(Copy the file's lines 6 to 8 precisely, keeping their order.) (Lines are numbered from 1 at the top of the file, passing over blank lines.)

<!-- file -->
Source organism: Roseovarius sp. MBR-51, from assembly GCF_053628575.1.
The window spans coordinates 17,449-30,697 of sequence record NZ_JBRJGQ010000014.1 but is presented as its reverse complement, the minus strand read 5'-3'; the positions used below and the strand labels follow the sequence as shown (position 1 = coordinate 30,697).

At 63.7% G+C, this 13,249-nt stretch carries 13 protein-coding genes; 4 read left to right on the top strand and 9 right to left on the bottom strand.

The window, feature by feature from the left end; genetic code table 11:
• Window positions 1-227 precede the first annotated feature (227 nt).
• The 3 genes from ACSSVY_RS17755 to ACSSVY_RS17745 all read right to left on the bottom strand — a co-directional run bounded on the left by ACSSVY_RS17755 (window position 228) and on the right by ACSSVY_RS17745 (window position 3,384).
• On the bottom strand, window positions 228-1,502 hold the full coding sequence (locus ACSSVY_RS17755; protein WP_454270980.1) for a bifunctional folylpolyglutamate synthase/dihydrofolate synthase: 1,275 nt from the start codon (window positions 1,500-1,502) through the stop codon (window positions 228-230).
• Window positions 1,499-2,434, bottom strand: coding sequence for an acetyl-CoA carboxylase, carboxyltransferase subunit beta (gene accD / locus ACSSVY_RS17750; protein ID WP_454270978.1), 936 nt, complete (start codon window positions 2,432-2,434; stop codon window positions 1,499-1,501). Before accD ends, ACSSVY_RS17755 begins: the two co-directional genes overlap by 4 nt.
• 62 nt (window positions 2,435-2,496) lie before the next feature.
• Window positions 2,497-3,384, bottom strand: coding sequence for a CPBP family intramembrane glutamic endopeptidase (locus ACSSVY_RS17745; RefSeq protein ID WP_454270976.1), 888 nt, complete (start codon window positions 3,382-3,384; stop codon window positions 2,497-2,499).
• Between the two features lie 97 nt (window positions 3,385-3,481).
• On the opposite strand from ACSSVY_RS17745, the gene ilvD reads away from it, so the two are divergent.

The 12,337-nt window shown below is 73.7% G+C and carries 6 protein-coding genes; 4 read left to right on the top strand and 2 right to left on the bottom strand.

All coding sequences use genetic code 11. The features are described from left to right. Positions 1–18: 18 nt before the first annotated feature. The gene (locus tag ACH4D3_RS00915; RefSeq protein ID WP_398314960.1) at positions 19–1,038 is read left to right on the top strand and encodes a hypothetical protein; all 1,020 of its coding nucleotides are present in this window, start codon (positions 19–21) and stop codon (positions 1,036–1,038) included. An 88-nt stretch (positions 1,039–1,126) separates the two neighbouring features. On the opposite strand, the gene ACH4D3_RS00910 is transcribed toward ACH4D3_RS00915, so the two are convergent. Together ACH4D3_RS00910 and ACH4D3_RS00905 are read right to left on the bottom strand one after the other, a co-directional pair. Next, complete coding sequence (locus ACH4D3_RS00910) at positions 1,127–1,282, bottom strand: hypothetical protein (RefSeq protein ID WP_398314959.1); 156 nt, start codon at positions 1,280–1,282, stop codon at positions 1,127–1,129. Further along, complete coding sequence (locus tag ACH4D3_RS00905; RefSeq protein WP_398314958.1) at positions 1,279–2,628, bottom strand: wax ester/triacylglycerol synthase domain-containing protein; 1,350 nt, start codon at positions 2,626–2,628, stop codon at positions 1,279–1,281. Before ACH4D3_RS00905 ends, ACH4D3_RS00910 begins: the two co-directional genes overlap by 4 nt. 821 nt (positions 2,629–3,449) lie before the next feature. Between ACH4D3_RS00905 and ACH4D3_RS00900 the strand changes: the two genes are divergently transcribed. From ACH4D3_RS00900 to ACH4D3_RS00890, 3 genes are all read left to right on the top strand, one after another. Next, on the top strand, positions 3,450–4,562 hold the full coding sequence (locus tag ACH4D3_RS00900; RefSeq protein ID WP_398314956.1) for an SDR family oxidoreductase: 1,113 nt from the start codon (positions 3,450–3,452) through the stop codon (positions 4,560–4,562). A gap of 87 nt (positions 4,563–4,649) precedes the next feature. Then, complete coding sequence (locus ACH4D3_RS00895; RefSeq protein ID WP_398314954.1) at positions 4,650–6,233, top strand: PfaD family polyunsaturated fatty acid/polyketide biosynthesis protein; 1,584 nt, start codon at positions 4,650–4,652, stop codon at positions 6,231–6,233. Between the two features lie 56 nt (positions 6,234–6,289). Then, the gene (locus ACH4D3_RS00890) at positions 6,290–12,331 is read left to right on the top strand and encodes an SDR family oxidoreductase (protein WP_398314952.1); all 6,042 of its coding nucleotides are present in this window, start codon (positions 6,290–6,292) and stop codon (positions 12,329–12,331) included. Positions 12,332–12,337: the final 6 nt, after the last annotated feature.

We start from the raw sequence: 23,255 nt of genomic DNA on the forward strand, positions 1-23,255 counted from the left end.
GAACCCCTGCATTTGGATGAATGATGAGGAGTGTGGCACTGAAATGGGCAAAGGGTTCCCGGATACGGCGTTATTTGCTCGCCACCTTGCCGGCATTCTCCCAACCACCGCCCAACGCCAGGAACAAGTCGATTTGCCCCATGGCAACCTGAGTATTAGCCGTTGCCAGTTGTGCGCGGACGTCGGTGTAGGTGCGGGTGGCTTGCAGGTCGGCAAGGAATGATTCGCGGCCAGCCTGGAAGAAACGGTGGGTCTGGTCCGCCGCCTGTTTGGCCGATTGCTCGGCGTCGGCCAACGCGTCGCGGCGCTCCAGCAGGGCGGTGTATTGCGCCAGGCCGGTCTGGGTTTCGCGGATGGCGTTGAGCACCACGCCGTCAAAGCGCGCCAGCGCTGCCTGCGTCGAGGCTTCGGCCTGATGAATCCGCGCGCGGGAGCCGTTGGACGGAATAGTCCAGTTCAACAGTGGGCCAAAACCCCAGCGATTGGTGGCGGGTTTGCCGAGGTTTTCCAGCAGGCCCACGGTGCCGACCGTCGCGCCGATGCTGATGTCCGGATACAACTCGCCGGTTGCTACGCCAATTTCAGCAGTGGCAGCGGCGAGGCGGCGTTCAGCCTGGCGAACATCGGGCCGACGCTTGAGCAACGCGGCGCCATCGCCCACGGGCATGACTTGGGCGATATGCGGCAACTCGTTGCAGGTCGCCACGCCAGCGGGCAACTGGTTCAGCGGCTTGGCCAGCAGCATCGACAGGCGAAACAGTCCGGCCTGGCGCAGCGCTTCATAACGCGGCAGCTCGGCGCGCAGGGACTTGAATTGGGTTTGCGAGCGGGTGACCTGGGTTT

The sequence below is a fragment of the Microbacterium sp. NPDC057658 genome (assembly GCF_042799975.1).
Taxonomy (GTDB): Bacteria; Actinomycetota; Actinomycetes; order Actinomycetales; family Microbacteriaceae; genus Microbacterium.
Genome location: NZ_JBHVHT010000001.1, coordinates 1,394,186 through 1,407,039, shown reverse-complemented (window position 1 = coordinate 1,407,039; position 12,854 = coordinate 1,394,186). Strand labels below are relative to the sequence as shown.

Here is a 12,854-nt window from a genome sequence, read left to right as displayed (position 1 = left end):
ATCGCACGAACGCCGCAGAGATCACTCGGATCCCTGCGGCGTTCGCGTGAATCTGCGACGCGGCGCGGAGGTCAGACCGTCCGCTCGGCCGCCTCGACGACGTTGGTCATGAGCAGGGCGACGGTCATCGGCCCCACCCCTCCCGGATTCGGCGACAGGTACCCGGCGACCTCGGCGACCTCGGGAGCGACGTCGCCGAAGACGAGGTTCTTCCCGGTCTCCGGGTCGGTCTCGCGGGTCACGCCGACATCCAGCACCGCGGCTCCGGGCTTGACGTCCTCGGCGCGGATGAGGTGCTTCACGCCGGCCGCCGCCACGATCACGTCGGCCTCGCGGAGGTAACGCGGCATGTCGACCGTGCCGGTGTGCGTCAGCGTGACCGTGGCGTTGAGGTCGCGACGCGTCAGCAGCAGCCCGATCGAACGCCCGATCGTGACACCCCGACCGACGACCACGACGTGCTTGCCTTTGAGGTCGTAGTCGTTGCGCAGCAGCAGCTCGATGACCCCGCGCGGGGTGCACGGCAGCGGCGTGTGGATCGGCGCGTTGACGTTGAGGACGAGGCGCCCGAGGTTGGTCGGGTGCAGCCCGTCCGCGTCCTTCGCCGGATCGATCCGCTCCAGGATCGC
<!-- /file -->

• The 3 genes from ACSSVY_RS17755 to ACSSVY_RS17745 all read right to left on the bottom strand — a co-directional run bounded on the left by ACSSVY_RS17755 (window position 228) and on the right by ACSSVY_RS17745 (window position 3,384).
• On the bottom strand, window positions 228-1,502 hold the full coding sequence (locus ACSSVY_RS17755; protein WP_454270980.1) for a bifunctional folylpolyglutamate synthase/dihydrofolate synthase: 1,275 nt from the start codon (window positions 1,500-1,502) through the stop codon (window positions 228-230).
• Window positions 1,499-2,434, bottom strand: coding sequence for an acetyl-CoA carboxylase, carboxyltransferase subunit beta (gene accD / locus ACSSVY_RS17750; protein ID WP_454270978.1), 936 nt, complete (start codon window positions 2,432-2,434; stop codon window positions 1,499-1,501). Before accD ends, ACSSVY_RS17755 begins: the two co-directional genes overlap by 4 nt.